Here’s what you need to know about our comprehensive, hands-on pilot training program at Spartan College.
Q: How long is the flight program?
The Associate of Applied Science Aviation Flight program is 17 months in length and is FAA Part 141 approved. The program consists of Private, Instrument, Commercial Single and Multiengine and Flight Instructor Airplane ratings. The Associate degree also includes the Certified Flight Instructor Instrument rating.
Q: How old do I have to be to enroll in the program?
You must be 17 years of age to enroll in any program at Spartan. You must be 18 years of age before being issued the Commercial Pilot Certificate by the Federal Aviation Administration.
Q: What type of learning program is Spartan using?
Spartan has dramatically changed the way flight training is delivered. Employing a “Flipped Classroom” model, large components of the traditional classroom lecture are replaced by various media training devices, and mentoring, outside the classroom. You’ll learn and develop the knowledge and skills required for each flight lesson, then once mastered, demonstrate it in flight.
Q: What type of training devices will be used in the program?
Part of Spartan’s total integration methodology will require the use of an iPad with a specially tailored flight program consisting of lessons, tutorials, and tests. Each lesson is designed to teach a specific subject, to a level of proficiency, then test to validate knowledge.
The ground portion of the flight program is taught, and monitored, by a Senior Flight Instructor who guides you to mastery of subject matter, through use of videos, websites, FAA documents, iPad and tutorial sessions. After mastering the ground lesson, you’ll apply the knowledge to the maneuvering or flight portion of the program. Spartan employs a variety of training devices to compliment actual flight. Cockpit Procedure Trainers (CPT) and Advanced Aviation Training Devices (AATD), such as Frasca and Redbird simulators, help you master maneuvers while on the ground, then apply learned concepts in the air. Generally, a flight consists of a two-hour block of instruction including a pre-flight briefing, a check of aircraft and equipment, the flight, and a post-flight briefing.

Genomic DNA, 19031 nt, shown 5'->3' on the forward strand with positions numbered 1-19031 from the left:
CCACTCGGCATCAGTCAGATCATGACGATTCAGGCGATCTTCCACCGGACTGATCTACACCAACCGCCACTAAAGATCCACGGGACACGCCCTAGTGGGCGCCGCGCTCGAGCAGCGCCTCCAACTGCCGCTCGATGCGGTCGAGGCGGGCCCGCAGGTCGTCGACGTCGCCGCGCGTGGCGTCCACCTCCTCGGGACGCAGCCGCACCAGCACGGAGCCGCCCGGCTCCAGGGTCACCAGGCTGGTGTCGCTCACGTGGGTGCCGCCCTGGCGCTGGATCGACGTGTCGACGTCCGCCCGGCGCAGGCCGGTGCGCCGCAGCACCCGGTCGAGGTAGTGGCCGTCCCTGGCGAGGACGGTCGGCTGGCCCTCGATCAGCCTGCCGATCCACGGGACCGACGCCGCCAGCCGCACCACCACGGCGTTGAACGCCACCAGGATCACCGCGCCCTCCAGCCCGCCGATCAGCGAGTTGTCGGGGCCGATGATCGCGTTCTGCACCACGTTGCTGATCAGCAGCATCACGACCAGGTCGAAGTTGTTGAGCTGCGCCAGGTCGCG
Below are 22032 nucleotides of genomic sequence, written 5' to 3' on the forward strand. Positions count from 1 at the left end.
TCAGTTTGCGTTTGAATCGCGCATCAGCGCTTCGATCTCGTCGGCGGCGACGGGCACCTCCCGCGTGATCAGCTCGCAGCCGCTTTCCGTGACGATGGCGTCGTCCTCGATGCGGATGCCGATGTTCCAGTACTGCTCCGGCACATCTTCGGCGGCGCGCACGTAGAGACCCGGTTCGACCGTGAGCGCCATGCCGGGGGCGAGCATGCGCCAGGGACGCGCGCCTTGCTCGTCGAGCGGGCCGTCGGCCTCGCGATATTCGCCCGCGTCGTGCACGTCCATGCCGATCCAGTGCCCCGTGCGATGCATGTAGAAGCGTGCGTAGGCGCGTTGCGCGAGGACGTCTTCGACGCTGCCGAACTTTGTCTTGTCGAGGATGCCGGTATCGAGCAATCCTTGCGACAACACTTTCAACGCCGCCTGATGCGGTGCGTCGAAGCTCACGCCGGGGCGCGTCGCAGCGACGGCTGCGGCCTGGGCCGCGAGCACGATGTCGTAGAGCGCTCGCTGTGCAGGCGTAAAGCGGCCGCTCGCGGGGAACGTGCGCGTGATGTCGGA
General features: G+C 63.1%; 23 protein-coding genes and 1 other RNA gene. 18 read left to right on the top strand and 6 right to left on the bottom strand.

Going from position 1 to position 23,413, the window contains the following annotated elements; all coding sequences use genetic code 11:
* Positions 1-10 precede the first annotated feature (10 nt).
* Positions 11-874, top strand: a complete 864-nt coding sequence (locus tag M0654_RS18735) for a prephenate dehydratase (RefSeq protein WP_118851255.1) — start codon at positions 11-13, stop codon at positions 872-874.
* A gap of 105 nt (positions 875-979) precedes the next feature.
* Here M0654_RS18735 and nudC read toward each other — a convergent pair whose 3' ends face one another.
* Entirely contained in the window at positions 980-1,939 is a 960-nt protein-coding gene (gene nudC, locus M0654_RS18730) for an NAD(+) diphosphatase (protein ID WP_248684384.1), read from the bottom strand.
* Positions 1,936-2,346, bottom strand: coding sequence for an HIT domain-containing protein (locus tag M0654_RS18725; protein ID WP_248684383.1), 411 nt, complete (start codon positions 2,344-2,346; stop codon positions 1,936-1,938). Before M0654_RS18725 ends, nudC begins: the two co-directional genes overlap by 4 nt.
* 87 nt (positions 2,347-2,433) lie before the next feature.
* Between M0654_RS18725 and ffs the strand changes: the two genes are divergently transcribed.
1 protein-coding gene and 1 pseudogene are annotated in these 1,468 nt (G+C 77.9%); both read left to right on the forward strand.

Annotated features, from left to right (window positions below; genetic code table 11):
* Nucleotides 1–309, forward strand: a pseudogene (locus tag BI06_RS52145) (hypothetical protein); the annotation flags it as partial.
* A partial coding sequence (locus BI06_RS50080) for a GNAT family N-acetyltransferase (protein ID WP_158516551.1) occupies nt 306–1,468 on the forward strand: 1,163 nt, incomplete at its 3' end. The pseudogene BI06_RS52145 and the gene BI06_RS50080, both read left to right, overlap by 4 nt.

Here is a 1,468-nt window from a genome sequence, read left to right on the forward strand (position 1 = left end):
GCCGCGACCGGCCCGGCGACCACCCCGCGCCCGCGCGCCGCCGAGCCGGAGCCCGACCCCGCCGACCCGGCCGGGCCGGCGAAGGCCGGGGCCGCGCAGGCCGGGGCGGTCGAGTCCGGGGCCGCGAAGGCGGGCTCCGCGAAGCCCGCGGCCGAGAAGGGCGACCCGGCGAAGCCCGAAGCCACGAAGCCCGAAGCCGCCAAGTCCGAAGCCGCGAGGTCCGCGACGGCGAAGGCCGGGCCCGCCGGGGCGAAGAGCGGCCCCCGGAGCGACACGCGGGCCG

Q: What types of airplanes will I fly?
Spartan maintains a fleet of over 40 airplanes- Cessna 152, 172, and Piper Seminole twin-engine aircraft for flight training, as well as a Redbird and Frasca – advanced flight training devices. These aircraft have a reputation for being the safest and most dependable airplanes for pilot training.
You’ll fly on a schedule that will have you training approximately 3 to 4 times per week. A great deal of the flying depends on the rate of learning a student can achieve. Flying most every day is a proven method of achieving greater retention and proficiency in the flight training course.
Q: What can I expect as a typical day of learning?
You’ll attend school Monday through Friday, with a predetermined schedule outlining ground and flight trainings to be accomplished. Each day normally begins with assigned readings, followed by practical ground training, and meetings with a Senior Ground Instructor to determine understanding of the day’s lesson. Once you acquire proficiency of ground material and training devices, you’ll demonstrate mastery of the lesson, through actual flight. You’ll test weekly, to determine your level of proficiency, and to identify any areas that may require additional training.
Q: Where do I test for my FAA Certificates?
Spartan has one of the largest testing centers in the United States. All knowledge testing and most FAA check rides may be completed on campus.
Q: Who maintains the Spartan aircraft in a safe and airworthy condition?
All Spartan aircraft are maintained under FAA Part 91 and are required to be inspected every 100 hours of flight. Only licensed Airframe and Powerplant mechanics are permitted to maintain and service our aircraft. Spartan owns and maintains its fleet of aircraft.
Q: Would I qualify for Restricted ATP Certification?
Spartan College is an authorized institution by the FAA for graduates to obtain Airline Transport Pilot Certificate (ATP) with reduced aeronautical experience. Graduates from our associate or bachelor’s flight programs can obtain this license with only 1,250 hours or 1000 hours of flight time, respectively, instead of the 1,500 hours required of graduates from a non-authorized institution.